The living room has been a tough nut to crack — for any company, not just Google. Cable companies generally don't want outsiders playing in their sandbox. That and the underpowered and seemingly unfocused endeavor that was the first Google TV generation doomed the likes of the Logitech Revue and relegated what was left of Google TV to glorified embedded status. The aborted Nexus Q gave way to the excellent, affordable Chromecast streaming stick.
Like the Chromecast before it, the Nexus Player is a simple device. A flat, black puck, HDMI into a TV or receiver, wireless connectivity. And that's it.
Or, rather, it's just the beginning of this story, and one that's very much a part of the Android 5.0 Lollipop world.
And here, now, is our Nexus Player review.
About this review
We've been using the Nexus Player, as supplied by Google, for a week now. The bulk of our use was on Android 5.0 Lollipop Build LRX21K, but we later got an 11.4MB update to Build LRX21M. We've had it connected to a 32-inch VIZIO TV at 1080p, and a 51-inch LG TV at 720p. We've used it with the included remote control, as well as with the optional ASUS gaming controller, and at times with the Android TV remote app on a Nexus 6 and Samsung Galaxy Note 4.
The Nexus Player is Wifi-only — no ethernet here unless you use USB ethernet — and to that end we've used it without issue with an ASUS RT-AC66U router, as well as an Apple AirPort Time Capsule. Those are both 802.11ac routers.
We've seen a lot of TV peripherals in our day. I still keep the Nexus Q on a bookshelf in my office — it's still a conversation piece, albeit a dormant one. Take that sphere and flatten it, and you've got the Nexus Player. It's a touch under 5 inches in diameter (120mm, to be exact), and about 5/8-inch thick (20mm), with a matte black top, glossy sides and a soft-touch bottom that should keep it in place.
As for cables and connections, you've got an ASUS wall wart that powers the whole thing, with a decently long cable. You're left to provide your own HDMI cable — repeat: there's not one in the box — with either is a surprise or not a big deal, depending on if you've already got one on hand. (If it's the former, plan accordingly.) And there's a microUSB port for doing things over microUSB. (Yes, that includes Android hackery — you've got full developer options on the Nexus Player.)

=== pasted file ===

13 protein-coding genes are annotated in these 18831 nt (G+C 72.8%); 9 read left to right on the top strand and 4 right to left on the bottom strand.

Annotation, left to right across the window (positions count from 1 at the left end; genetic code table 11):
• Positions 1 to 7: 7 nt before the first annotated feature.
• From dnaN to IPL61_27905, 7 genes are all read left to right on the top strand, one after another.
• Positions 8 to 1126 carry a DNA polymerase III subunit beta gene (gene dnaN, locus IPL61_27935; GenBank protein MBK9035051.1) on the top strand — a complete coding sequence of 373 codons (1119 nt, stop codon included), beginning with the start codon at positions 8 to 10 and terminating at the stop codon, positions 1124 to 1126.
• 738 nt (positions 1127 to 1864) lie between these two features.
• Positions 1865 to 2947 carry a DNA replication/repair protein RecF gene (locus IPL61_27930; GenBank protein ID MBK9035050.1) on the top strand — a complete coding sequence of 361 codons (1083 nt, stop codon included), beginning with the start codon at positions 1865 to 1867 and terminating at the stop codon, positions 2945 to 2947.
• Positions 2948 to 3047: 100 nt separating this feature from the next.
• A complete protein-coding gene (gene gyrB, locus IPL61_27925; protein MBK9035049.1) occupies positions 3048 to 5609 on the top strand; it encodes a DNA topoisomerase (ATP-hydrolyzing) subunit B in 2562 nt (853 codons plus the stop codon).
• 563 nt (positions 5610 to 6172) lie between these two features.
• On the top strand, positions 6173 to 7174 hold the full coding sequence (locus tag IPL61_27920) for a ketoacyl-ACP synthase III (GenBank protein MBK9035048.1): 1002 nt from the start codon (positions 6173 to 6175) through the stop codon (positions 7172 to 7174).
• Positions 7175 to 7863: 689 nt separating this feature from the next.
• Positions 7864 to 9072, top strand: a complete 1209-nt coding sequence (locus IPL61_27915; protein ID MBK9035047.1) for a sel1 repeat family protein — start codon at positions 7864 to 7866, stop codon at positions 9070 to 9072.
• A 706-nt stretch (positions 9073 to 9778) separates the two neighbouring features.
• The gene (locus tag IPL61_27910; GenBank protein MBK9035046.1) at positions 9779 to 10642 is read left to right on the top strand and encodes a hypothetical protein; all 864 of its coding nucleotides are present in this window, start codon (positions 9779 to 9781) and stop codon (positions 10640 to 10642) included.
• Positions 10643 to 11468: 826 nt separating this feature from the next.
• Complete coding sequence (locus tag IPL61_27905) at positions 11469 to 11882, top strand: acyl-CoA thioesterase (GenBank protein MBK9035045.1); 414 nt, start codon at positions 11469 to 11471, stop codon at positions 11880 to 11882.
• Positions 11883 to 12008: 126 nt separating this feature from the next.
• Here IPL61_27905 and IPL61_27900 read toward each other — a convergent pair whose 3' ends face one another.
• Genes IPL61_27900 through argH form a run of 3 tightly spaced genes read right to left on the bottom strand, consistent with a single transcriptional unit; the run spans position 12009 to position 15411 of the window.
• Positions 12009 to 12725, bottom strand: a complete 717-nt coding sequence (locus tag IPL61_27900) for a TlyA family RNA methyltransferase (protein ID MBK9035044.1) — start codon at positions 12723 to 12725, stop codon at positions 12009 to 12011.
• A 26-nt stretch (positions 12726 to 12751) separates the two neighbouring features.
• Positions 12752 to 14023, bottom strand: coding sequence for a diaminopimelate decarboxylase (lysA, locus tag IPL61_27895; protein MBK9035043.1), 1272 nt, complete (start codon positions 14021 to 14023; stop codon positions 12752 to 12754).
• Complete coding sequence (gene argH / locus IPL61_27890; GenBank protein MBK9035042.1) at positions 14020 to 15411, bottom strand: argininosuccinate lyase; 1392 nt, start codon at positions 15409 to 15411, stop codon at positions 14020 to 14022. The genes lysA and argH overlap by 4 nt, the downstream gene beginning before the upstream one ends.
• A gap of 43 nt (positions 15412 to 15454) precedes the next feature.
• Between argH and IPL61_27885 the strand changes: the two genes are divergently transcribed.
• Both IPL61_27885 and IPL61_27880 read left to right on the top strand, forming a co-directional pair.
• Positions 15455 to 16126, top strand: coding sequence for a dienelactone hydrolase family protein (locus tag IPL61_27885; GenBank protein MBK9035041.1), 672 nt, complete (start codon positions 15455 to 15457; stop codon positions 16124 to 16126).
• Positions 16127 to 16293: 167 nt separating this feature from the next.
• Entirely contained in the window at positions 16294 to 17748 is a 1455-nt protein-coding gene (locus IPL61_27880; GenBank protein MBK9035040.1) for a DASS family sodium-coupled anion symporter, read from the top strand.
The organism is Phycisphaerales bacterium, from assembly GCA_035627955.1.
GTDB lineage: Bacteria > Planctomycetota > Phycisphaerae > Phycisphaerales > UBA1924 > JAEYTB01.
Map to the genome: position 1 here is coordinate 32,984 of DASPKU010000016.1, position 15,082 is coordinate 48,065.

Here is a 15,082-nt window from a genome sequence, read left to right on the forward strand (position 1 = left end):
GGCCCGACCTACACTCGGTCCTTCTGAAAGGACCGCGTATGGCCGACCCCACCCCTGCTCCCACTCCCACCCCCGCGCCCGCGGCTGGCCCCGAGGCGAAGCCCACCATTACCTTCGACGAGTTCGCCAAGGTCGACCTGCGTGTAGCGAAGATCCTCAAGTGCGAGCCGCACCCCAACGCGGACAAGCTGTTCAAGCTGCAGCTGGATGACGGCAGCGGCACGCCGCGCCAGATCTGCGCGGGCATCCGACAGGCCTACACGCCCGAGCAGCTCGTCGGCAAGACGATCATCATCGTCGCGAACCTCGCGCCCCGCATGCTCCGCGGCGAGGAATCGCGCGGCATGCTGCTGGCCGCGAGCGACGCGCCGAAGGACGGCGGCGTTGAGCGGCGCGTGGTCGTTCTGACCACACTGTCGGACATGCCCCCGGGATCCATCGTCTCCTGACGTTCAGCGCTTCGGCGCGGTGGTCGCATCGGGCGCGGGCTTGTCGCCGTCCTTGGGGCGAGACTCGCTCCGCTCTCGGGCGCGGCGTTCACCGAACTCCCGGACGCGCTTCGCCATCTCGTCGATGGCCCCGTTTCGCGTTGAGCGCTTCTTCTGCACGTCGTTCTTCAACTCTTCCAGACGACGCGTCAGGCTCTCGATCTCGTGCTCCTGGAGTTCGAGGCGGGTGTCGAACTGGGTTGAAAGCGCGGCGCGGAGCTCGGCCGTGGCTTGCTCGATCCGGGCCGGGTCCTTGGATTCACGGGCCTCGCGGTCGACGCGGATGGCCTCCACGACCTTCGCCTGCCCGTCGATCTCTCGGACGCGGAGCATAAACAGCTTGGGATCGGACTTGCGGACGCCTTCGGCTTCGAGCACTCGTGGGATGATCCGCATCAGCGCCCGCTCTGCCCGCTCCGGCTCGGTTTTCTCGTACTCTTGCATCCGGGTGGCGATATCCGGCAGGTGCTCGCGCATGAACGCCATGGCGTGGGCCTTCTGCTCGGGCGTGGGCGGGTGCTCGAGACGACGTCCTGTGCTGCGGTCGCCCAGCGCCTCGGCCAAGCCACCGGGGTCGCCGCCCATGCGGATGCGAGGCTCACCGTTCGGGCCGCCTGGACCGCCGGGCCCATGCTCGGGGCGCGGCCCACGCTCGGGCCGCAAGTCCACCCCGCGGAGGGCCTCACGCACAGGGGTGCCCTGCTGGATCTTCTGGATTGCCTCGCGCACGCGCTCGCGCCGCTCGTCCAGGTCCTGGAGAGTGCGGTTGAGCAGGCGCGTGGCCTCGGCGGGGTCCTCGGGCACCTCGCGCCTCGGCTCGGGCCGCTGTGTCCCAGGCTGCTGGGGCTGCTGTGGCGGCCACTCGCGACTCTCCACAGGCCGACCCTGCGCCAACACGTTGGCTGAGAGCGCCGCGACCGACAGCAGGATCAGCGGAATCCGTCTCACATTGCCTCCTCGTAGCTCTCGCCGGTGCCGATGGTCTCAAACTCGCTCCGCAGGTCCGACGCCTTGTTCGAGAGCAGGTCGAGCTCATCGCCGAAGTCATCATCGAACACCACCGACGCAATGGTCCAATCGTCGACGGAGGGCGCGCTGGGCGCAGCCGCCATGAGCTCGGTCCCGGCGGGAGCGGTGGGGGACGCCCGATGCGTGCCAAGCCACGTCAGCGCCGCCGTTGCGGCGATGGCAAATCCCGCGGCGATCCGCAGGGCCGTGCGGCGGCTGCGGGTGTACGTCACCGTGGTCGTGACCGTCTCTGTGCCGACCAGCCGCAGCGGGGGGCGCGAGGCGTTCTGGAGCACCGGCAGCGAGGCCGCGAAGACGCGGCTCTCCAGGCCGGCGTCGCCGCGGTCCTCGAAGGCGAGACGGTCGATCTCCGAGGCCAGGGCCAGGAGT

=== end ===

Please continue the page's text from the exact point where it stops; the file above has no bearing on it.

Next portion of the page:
And that's it. Another noticeable omission is an ethernet port, a little surprising since the first Android TV developer device had one (and there's still an ethernet setting in the build of Android TV we've used on the Nexus Player). So you're going to need to make sure you have a relatively current router — 802.11n or 802.11ac should do it for you. Alternatively you can use USB ethernet, though you'll need to invest in the appropriate cables.
Also in the box is a small Bluetooth Smart remote (which looks very much like the Amazon Fire TV remote), with the batteries included.
This is all powered by a quad-core Intel Atom processor at 1.8 GHz. The Nexus Player has 1GB of RAM, and 8GB of on-board storage, with a little less than 6GB available to the user. And chances are you're going to start filling up that remaining space pretty fast — I quickly found myself with less than 3GB remaining. We'll have to see soon that becomes a problem, and how the system handles it. But if there's one single area of the Nexus Player that worries us, it's the anemic storage.
Controlling the Nexus Player
We've got options
As far as actually using the Nexus Player goes, you've got three options for finding your way around.
The first and most simple is the included remote control. (You'll find AAA batteries for it in the box.) It's a simple Bluetooth Smart remote, meaning that line of sight doesn't really matter and you can tuck the Nexus Player out of the way without worry. And it's a simple remote (and nearly a dead ringer for what Amazon's using with the Fire TV), with just a circular D-pad with selection button in the middle, back, play/pause and home. And note that the Home button sports a circle in the Android 5.0 fashion, and not a house.
There's also a search button above the D pad. To search, you just tap that button, wait for the on-screen prompt — it's fast — and then speak. There's a mic in the remote that'll pick up your voice. (Unlike the Amazon Fire TV, you don't have to hold down the search button while you're speaking. Just press it once and you're done.
The one thing I want from the remote that's not there is volume support. You're going to be ingesting a lot of media on the Nexus Player. But you're also going to have to scramble for your usual remote when things get too loud.